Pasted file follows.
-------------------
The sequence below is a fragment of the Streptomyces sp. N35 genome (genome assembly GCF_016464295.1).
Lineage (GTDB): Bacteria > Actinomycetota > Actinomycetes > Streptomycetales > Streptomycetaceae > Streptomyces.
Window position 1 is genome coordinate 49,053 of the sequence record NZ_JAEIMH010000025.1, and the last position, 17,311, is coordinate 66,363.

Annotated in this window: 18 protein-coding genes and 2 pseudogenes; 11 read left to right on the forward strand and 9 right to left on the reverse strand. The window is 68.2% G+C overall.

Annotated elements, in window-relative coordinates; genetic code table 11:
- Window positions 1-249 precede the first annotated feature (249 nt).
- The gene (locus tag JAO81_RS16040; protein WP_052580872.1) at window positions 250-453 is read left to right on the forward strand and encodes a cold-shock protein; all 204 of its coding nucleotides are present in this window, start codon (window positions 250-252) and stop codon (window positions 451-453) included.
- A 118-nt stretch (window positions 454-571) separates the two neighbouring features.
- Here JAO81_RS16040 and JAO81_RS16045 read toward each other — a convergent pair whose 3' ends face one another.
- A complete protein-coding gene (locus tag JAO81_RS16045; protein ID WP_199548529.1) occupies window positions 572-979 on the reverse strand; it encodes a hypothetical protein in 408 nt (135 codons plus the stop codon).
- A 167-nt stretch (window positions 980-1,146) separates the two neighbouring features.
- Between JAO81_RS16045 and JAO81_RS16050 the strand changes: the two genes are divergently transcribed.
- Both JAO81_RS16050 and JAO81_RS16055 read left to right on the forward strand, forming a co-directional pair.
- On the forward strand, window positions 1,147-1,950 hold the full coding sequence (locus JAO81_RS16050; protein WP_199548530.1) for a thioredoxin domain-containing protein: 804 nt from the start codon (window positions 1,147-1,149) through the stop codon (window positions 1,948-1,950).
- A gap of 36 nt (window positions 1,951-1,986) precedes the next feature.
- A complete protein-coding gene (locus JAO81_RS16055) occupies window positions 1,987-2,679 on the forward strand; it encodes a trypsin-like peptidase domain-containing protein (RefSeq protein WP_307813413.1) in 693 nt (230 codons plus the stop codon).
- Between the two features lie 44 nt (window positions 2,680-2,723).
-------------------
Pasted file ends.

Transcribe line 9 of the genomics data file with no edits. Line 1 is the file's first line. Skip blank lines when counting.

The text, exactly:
- Here JAO81_RS16040 and JAO81_RS16045 read toward each other — a convergent pair whose 3' ends face one another.